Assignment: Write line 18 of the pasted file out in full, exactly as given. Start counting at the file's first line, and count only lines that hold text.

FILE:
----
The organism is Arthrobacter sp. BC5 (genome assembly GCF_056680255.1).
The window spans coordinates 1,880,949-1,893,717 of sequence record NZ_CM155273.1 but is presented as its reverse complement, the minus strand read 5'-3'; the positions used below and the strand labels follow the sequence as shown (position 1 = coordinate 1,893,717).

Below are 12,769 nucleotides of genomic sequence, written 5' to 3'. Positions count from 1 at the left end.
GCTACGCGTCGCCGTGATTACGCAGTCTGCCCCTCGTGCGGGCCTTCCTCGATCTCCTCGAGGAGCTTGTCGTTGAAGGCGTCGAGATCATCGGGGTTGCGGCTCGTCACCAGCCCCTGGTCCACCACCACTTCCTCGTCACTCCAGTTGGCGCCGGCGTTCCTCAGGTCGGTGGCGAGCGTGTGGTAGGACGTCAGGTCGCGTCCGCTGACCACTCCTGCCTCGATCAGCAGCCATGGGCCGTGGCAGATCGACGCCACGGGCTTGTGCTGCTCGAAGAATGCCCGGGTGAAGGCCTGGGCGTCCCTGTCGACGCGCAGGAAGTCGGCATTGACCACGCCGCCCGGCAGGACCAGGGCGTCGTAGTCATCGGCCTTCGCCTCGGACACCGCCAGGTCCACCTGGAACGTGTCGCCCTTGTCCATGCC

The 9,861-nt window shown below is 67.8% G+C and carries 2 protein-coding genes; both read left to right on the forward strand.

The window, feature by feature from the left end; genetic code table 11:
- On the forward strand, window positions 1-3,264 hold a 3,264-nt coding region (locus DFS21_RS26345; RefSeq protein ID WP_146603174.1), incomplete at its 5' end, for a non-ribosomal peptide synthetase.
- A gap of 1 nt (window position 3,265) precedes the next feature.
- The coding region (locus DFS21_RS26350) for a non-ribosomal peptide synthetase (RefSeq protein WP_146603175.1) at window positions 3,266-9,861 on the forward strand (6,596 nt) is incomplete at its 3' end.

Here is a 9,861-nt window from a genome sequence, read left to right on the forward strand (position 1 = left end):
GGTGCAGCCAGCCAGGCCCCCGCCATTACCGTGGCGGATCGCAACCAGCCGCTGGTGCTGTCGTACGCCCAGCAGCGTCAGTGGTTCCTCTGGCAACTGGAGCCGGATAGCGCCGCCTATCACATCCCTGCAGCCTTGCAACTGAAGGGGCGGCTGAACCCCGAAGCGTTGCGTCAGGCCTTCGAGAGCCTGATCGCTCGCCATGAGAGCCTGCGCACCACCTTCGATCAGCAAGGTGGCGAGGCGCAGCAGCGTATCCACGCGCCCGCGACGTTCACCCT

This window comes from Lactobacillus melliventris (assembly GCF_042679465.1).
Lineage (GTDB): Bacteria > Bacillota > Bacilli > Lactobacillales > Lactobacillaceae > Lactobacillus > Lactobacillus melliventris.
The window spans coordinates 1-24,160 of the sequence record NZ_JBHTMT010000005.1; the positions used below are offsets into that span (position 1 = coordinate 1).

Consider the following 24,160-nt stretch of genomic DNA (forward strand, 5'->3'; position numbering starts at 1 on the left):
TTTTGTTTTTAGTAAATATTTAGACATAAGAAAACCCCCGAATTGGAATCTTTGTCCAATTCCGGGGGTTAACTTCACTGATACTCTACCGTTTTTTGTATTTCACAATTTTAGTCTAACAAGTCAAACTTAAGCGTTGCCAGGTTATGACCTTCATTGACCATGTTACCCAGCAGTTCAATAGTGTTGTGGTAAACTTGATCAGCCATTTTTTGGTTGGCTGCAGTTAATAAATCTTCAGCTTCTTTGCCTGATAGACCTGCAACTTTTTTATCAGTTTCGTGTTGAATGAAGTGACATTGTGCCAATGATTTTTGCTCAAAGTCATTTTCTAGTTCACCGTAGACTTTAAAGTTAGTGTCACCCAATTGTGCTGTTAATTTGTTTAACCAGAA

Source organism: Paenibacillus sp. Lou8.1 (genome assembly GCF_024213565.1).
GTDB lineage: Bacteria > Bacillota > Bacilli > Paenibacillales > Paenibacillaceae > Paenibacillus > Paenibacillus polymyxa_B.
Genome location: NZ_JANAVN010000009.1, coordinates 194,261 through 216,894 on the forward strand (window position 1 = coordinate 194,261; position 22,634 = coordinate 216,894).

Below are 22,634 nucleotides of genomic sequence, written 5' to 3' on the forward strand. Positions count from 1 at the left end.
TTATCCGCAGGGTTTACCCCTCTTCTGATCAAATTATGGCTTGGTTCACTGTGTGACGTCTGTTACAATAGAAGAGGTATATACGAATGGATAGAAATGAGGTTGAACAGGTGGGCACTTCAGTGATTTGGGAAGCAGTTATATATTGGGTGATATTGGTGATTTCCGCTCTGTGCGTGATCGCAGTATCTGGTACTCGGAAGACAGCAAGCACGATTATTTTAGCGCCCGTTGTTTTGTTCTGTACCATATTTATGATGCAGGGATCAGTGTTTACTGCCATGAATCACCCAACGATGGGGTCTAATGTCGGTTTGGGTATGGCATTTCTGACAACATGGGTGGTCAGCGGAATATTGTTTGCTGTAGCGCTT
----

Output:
GTDB lineage: Bacteria > Bacillota > Bacilli > Paenibacillales > Paenibacillaceae > Paenibacillus > Paenibacillus polymyxa_B.